N added / kg ha1

Rice yield / t ha1

Residual soil Pb / mg kg1

Control

10

2.82 e

nd

Urea

10

28

3.45 a

1.09 c

Green manure P; Rice +P

10

23 (9)a

3.11 cd

2.32 ab

Green manure +P; Rice P

10

34 (21)

3.41 ab

0.62 cd

Grain legume P; Rice +P

10

16 (6)

3.06 cde

2.26 ab

Grain legume +P; Rice P

10

23 (14)

3.42 ab

0.30 d

Forage legume P; Rice +P

10

2.91 de

1.88 bc

Forage legume +P; Rice P

10

2.80 e

0.41 d

Overall model

**

**

Residue management

**

n.s

P management

**

Residual P management

n.s

Significances

aNumbers in brackets denote amounts of derived from biological N fixation. Different letters in a column denote significant differences at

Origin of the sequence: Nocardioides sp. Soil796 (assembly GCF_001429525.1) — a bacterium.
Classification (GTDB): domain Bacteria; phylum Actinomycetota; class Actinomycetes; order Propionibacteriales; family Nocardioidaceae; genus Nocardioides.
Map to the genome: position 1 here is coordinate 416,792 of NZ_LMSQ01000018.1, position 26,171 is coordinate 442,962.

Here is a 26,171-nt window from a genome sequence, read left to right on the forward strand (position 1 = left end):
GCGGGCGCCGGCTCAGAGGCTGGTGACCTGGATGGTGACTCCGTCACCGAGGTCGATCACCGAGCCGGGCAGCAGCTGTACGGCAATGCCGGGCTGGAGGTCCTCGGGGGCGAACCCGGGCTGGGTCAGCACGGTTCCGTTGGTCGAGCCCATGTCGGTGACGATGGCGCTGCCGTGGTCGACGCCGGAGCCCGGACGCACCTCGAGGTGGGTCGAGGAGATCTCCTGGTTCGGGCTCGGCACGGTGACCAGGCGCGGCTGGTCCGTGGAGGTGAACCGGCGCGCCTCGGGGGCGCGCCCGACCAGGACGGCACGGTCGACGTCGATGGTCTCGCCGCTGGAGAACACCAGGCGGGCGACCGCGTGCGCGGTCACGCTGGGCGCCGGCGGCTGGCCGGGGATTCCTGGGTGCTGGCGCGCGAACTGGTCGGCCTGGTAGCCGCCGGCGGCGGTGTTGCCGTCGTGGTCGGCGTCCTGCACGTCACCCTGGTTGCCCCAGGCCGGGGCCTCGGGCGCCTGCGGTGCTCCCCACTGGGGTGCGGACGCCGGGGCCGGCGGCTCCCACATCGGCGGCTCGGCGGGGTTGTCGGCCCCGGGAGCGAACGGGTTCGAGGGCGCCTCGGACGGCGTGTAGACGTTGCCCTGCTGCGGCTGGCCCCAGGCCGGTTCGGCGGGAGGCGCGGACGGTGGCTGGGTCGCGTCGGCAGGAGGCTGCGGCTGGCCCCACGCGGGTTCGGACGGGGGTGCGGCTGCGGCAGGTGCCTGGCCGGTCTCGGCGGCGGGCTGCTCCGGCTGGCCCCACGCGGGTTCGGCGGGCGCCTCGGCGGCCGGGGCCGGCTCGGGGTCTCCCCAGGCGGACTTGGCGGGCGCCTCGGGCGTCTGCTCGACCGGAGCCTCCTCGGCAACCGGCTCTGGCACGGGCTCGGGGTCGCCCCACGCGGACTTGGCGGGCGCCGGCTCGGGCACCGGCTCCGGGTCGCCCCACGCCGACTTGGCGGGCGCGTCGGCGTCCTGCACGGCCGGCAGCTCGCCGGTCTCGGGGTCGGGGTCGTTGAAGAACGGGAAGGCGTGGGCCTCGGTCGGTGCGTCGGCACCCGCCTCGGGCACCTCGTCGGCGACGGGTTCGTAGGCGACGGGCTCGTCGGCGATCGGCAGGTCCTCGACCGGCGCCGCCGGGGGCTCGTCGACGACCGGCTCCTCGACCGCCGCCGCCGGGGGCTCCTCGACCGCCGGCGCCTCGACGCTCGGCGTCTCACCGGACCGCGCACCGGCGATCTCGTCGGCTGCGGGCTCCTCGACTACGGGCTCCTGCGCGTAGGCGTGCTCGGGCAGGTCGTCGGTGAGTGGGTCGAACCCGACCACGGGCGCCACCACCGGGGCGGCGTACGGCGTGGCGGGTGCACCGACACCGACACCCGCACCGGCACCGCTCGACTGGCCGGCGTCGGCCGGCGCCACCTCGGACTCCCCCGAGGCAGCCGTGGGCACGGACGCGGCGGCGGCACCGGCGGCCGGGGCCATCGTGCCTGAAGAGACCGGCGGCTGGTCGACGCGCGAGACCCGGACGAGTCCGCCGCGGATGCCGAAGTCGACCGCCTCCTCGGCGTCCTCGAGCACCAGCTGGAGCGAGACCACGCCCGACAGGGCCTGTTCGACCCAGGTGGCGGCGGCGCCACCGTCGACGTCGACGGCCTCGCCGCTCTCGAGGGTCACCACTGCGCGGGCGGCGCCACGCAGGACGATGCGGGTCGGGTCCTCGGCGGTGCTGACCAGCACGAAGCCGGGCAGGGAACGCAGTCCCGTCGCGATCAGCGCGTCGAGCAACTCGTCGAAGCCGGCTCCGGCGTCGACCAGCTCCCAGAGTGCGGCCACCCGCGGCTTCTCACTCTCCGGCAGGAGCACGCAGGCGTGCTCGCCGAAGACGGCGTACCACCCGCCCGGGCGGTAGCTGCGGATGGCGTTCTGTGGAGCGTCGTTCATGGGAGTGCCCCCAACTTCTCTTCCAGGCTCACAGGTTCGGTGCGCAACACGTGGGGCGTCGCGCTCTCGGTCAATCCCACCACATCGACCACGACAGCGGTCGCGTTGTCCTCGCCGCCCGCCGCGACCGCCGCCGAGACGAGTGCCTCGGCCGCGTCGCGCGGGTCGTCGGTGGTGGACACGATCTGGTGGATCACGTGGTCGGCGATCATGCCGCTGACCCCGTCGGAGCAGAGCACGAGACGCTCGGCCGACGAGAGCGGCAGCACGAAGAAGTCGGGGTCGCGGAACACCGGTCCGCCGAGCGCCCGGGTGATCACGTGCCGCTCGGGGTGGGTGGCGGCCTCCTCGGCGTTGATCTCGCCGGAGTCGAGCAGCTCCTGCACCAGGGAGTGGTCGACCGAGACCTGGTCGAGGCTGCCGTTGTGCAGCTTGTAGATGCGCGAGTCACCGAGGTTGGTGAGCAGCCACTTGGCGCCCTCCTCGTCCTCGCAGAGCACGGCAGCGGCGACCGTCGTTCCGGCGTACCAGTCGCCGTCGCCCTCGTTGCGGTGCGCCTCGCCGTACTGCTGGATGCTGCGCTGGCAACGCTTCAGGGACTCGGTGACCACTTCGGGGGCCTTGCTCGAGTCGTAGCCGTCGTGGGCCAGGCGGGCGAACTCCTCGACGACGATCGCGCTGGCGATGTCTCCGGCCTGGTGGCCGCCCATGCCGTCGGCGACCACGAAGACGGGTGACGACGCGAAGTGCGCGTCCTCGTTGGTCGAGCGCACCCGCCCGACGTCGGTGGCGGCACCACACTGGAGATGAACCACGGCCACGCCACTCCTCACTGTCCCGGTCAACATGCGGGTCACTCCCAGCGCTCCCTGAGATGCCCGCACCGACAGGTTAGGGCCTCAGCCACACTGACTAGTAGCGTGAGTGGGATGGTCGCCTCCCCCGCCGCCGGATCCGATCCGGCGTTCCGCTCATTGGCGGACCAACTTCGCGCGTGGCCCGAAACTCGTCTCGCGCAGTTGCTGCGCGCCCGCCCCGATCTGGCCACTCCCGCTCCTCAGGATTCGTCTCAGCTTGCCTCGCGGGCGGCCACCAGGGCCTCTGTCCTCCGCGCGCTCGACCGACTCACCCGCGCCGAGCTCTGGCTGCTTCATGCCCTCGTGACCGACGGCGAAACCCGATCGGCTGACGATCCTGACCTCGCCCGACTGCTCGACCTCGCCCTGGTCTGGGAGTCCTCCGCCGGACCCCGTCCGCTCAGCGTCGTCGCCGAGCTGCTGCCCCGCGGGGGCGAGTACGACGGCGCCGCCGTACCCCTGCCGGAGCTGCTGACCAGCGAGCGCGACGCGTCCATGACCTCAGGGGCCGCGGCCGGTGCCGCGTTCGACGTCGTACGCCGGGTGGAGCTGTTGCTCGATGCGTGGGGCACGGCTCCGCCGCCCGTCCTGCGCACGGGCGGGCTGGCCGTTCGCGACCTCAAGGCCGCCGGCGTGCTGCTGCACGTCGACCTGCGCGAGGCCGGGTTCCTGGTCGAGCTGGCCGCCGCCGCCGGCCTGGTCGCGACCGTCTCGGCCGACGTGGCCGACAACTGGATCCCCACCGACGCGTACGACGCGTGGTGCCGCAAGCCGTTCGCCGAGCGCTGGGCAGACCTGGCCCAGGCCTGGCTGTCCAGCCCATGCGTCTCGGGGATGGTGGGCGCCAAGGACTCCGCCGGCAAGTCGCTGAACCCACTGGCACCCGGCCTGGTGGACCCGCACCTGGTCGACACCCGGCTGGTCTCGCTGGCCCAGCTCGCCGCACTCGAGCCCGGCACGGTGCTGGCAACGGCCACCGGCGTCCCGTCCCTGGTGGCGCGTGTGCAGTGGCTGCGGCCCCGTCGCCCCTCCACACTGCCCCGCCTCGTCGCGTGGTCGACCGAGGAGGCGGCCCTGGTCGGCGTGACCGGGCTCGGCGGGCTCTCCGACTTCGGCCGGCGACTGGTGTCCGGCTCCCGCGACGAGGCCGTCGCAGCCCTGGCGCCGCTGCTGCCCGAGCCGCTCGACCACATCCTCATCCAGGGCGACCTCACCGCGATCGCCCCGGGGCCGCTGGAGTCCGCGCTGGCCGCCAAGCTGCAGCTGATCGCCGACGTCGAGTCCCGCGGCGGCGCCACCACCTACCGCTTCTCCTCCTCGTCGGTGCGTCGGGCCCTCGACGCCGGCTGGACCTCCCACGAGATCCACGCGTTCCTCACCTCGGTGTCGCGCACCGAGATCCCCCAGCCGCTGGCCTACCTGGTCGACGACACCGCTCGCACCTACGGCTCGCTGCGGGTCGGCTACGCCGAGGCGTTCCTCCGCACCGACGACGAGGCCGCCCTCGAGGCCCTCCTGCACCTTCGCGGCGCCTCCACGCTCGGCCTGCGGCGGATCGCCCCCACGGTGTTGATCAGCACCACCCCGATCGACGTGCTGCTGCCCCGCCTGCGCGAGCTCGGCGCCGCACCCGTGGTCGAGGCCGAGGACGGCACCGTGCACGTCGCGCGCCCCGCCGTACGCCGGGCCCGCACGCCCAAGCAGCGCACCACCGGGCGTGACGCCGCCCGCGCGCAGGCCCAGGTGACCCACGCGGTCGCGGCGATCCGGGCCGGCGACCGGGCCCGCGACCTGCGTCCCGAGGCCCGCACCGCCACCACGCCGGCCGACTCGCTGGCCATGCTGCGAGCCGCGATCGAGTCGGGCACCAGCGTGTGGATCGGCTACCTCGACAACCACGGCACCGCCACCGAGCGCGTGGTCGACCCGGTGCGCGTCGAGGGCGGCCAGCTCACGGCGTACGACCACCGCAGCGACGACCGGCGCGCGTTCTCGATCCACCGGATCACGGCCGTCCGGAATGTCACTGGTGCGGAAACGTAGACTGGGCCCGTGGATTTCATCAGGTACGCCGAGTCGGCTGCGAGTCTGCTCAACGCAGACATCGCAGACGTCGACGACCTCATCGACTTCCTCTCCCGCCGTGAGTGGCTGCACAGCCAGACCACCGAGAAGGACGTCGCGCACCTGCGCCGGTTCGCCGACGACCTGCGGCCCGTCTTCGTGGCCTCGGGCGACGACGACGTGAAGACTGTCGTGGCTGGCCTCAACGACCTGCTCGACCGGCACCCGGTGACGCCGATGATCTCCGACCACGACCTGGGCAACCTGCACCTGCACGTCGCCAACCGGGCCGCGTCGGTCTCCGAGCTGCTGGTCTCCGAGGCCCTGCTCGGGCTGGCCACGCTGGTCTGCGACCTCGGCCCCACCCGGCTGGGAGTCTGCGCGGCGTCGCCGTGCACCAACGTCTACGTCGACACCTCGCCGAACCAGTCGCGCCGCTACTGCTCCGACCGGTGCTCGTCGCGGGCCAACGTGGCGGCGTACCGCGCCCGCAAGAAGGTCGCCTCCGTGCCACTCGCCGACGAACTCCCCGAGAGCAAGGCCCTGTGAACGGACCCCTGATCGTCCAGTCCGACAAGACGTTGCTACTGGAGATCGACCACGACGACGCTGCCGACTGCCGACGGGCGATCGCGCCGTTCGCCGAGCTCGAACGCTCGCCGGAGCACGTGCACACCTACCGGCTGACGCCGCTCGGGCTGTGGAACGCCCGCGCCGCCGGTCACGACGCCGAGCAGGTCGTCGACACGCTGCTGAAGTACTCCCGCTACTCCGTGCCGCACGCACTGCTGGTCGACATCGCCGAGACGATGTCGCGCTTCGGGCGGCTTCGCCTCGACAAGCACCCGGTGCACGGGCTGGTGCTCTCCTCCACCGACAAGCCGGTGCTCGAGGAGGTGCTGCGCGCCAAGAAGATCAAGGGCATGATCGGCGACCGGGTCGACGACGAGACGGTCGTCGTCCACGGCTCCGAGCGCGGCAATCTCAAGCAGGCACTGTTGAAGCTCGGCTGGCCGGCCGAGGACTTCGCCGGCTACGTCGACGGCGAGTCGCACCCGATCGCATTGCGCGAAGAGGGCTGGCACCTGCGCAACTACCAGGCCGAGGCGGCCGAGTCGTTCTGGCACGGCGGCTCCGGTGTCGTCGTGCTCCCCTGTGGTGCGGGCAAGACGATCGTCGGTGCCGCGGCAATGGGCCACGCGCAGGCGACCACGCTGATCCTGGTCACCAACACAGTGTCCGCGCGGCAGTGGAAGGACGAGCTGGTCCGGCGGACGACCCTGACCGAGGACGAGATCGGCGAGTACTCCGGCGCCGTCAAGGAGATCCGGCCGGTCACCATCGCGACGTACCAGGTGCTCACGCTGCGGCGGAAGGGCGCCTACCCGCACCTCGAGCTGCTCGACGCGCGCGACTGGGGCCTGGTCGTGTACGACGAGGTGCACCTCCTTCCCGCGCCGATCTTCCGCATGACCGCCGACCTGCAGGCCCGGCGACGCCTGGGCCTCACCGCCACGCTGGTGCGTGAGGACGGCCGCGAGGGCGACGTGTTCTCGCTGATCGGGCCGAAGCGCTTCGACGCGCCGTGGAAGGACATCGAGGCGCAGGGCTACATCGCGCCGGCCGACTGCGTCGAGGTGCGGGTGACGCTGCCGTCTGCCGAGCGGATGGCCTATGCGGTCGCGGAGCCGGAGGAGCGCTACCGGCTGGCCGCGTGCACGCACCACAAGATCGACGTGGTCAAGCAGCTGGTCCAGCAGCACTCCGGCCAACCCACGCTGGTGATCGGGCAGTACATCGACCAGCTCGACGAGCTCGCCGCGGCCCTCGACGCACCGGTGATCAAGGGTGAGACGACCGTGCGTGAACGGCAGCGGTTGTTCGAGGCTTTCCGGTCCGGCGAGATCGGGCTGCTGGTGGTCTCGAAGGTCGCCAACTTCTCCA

2
P < 0.05 by Least Significant Different (LSD). Significant at *P < 5% and **P < 1%, respectively.
bResidual available soil P by Olsen method .

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ditions that prevail in the study area. Finally, Olk et al. (2005)
highlight the need for multi-purpose species to maximize legume adoption in rice-based systems. The mungbean in the
present study fulfills these criteria and Southern Cambodia
appears thus an ideal environment for maximizing benefits
and achieving large-scale adoption.

reported low contents in Mg, S, B, and Mo in the infertile sand


(White et al., 1997) are likely causes of low N2 fixation by
mungbean in Cambodia. The supply of these elements in
mineral form are, however, still limited by the lack of commercially available products and uncertainties in the economic